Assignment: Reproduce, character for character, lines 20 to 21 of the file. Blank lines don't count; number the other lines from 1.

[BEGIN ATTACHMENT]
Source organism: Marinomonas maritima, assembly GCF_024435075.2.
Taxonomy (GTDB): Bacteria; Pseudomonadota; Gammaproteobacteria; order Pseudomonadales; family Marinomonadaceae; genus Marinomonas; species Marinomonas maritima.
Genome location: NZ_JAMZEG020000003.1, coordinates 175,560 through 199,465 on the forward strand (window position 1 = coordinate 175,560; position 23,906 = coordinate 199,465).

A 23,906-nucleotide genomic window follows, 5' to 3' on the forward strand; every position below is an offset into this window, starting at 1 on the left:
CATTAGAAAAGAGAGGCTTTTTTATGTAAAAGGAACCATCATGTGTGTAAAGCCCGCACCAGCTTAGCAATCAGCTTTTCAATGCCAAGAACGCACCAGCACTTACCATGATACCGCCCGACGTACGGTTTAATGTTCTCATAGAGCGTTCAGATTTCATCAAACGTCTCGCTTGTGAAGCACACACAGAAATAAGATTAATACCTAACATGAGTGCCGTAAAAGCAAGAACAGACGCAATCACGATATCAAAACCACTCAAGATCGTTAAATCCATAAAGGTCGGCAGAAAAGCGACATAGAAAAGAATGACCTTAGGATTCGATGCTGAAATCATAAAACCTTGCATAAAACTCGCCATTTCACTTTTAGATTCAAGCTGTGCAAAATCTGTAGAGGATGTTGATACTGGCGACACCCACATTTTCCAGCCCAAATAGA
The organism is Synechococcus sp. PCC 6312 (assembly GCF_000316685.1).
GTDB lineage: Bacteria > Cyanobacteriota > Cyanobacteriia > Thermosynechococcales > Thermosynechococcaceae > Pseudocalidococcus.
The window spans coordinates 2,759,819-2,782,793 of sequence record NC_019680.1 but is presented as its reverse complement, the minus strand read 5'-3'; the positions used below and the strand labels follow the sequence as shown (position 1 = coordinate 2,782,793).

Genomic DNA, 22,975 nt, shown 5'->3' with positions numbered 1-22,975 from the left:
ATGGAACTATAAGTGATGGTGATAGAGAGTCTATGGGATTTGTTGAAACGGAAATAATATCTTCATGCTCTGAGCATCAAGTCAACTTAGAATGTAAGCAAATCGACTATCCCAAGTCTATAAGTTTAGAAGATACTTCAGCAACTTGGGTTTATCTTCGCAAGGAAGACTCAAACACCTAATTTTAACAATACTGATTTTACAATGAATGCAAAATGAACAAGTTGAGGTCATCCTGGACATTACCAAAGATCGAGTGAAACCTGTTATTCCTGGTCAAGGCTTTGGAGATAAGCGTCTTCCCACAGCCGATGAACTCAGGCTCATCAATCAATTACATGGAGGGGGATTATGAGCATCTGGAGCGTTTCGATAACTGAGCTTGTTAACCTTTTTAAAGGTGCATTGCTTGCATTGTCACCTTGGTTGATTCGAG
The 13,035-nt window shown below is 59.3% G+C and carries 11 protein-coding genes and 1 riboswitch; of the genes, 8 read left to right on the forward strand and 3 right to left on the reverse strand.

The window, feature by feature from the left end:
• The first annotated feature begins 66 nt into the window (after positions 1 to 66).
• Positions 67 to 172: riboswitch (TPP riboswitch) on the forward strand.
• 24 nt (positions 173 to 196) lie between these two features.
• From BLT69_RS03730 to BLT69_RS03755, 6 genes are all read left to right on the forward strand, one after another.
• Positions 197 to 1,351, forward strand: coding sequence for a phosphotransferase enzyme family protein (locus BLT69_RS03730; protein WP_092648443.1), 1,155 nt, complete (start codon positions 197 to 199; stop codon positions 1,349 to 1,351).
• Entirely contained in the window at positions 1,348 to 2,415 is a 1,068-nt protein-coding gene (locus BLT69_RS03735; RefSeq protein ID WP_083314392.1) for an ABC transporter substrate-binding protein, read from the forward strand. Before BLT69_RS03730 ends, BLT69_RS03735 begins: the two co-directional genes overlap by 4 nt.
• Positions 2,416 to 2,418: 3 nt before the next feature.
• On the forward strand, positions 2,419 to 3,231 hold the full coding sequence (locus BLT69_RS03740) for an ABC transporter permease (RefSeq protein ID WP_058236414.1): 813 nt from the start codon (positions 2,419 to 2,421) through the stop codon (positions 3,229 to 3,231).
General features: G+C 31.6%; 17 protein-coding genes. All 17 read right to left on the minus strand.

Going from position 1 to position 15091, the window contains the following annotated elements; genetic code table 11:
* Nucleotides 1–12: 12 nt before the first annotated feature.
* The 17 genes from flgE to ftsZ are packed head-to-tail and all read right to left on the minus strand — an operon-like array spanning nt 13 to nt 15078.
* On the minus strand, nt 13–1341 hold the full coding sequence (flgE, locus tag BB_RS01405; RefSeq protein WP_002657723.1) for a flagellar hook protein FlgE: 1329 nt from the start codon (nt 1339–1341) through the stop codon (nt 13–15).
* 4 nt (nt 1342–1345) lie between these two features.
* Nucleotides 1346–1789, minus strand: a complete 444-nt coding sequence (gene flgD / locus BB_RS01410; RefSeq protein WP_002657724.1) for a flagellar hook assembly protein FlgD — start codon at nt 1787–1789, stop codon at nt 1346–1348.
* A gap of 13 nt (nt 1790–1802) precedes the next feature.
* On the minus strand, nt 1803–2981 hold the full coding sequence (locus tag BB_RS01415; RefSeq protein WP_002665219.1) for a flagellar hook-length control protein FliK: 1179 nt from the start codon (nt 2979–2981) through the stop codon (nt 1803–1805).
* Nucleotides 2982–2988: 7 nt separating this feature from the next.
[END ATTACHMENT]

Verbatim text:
• On the forward strand, positions 2,419 to 3,231 hold the full coding sequence (locus BLT69_RS03740) for an ABC transporter permease (RefSeq protein ID WP_058236414.1): 813 nt from the start codon (positions 2,419 to 2,421) through the stop codon (positions 3,229 to 3,231).
General features: G+C 31.6%; 17 protein-coding genes. All 17 read right to left on the minus strand.